“The Internet is something that is liberating to everybody — but not to blind and visually impaired Canadians,” she said in an interview. “Canada used to be at the top when it came to accessibility 10 years ago. It’s way down the list now.”
On Tuesday, Jodhan will argue in federal court that her inability to apply for a position on the federal jobs website or complete the online version of the 2006 Census breached her equality rights under the Canadian Charter of Rights and Freedoms.
She will also argue that this violation and her ongoing inability to access the government’s online information and services constitute a breach against all blind and partially sighted Canadians, said Jodhan’s lawyer David Baker.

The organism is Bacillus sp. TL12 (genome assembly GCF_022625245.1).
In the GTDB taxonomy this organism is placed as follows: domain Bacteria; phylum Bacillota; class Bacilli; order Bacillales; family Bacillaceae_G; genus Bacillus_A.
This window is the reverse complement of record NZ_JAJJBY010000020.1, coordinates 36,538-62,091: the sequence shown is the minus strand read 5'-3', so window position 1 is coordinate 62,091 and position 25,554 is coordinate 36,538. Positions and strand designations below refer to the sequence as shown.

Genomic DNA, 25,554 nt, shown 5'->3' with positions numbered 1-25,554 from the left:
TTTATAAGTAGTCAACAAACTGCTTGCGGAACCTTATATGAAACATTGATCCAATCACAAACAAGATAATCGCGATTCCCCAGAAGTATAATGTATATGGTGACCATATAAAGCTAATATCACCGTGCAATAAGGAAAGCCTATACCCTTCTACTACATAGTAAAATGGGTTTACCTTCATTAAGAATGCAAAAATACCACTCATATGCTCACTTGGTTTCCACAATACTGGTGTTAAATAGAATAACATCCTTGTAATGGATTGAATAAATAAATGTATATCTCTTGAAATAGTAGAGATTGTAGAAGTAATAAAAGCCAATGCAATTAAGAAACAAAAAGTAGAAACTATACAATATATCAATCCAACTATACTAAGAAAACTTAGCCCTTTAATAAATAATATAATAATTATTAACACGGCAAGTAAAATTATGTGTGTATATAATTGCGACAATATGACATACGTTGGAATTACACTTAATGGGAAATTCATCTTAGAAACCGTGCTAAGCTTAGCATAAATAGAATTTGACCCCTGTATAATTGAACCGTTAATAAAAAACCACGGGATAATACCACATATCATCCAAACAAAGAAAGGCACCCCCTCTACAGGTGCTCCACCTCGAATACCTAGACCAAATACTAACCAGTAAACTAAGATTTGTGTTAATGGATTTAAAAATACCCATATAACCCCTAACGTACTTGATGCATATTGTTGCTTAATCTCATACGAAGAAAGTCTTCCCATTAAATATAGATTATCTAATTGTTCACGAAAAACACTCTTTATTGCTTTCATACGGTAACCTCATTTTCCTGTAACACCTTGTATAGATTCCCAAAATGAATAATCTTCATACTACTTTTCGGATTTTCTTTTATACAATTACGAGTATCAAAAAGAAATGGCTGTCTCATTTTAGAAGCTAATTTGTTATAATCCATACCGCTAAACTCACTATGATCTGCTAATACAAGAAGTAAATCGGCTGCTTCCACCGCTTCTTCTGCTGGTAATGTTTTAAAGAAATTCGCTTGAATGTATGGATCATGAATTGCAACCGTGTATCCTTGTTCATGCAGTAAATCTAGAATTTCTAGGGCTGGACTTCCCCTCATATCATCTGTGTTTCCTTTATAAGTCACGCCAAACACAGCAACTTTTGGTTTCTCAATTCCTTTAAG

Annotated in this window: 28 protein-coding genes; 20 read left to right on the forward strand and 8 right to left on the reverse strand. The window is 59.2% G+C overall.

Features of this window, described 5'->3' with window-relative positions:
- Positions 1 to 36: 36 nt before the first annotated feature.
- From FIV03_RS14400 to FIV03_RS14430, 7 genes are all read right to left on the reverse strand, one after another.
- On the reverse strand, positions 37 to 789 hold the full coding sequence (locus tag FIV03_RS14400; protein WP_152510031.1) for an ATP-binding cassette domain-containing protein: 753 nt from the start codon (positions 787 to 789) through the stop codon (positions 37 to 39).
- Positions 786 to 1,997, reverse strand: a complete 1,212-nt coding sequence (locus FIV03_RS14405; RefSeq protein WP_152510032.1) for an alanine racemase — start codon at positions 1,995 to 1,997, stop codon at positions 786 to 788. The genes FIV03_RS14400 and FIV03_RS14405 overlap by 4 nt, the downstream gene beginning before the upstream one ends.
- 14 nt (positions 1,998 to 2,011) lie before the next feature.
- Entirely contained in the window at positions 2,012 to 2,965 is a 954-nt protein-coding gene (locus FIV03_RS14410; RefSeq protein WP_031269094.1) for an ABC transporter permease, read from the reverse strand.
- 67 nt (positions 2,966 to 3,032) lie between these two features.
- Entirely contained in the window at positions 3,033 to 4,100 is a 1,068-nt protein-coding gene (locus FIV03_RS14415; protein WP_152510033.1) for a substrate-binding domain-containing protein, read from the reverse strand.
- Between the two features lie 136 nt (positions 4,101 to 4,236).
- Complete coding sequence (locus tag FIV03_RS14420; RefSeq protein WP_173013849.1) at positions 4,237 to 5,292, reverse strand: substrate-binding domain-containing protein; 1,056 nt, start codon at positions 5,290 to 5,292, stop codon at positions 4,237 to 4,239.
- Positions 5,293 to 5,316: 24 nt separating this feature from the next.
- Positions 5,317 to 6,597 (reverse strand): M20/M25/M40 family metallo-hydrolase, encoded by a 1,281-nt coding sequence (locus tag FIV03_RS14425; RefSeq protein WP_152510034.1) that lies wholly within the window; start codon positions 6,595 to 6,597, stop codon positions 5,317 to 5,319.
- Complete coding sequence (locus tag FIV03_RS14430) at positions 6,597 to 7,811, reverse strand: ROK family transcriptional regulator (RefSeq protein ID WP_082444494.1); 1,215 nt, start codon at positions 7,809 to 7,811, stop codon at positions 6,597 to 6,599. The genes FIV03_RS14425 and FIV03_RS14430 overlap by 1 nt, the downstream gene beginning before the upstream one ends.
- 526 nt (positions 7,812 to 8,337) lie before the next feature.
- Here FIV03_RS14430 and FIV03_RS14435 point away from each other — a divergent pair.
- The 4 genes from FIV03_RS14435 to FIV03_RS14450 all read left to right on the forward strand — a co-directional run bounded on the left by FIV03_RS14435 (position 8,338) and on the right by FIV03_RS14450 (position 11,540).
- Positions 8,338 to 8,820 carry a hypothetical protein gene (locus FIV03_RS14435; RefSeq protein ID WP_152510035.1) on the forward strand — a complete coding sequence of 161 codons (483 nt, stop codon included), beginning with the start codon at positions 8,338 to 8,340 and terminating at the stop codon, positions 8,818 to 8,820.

Sunday, September 19, 2010
Donna Jodhan, a visually-impaired Toronto internet accessibility professional, has brought suit against Canada's federal government. She claims the government's failure to make certain websites usable by the visually impaired constitutes a breach of her Charter equality protections:
See the original Toronto Star story: Blind woman says federal websites discriminate against the visually impaired
- Garry J. Wise, Toronto
TORONTO EMPLOYMENT LAW • TORONTO CIVIL LITIGATION & ESTATE LITIGATION • TORONTO FAMILY LAW & DIVORCE